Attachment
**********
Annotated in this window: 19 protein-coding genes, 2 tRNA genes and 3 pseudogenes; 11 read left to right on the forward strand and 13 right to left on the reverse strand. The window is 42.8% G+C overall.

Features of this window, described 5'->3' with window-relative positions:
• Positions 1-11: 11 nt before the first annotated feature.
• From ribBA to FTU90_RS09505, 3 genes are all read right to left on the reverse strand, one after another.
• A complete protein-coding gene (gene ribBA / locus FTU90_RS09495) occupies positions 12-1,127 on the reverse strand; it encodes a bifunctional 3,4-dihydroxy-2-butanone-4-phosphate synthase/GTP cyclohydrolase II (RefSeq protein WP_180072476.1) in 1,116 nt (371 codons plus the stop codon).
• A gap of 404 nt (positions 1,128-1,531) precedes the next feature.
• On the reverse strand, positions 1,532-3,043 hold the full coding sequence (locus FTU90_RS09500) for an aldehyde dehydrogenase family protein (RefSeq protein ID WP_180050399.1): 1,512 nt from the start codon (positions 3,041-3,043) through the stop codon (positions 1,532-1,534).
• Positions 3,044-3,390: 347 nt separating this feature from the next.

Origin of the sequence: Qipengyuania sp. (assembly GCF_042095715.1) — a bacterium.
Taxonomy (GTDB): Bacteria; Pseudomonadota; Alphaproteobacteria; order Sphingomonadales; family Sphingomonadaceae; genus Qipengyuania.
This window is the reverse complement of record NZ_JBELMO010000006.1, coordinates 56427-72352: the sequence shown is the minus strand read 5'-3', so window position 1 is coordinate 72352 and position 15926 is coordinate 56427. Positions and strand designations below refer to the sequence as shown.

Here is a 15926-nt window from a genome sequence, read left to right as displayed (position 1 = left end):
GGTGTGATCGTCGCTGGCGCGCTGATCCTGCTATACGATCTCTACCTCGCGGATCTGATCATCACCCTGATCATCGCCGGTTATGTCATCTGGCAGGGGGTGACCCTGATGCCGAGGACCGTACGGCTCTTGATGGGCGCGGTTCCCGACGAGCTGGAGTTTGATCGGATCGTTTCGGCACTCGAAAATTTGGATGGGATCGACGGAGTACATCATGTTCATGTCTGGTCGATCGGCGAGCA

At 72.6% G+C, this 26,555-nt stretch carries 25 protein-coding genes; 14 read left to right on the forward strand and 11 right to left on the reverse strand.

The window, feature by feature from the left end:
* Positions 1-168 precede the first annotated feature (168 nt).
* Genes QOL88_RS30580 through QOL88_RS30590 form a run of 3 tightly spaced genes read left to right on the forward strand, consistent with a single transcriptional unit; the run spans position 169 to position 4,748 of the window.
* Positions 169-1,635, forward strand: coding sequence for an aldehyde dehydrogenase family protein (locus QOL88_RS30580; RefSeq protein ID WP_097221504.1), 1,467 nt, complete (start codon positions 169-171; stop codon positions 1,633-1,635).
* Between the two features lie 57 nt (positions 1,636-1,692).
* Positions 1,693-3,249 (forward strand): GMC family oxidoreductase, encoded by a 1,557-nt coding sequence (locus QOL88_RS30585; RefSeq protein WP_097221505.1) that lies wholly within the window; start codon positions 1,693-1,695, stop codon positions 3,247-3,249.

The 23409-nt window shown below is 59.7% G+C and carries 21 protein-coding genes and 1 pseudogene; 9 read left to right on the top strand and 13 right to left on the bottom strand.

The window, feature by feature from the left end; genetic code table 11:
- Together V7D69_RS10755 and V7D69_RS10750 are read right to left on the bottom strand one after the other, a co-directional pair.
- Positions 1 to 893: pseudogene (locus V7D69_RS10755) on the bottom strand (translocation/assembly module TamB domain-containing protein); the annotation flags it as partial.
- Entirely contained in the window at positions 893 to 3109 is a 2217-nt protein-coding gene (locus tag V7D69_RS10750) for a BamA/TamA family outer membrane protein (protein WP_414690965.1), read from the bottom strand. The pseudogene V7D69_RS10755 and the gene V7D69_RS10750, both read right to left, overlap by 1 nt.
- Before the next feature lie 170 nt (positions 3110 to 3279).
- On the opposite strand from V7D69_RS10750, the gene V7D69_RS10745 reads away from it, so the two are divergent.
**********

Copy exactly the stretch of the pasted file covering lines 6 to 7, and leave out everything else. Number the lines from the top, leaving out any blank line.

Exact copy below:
• A gap of 404 nt (positions 1,128-1,531) precedes the next feature.
• On the reverse strand, positions 1,532-3,043 hold the full coding sequence (locus FTU90_RS09500) for an aldehyde dehydrogenase family protein (RefSeq protein ID WP_180050399.1): 1,512 nt from the start codon (positions 3,041-3,043) through the stop codon (positions 1,532-1,534).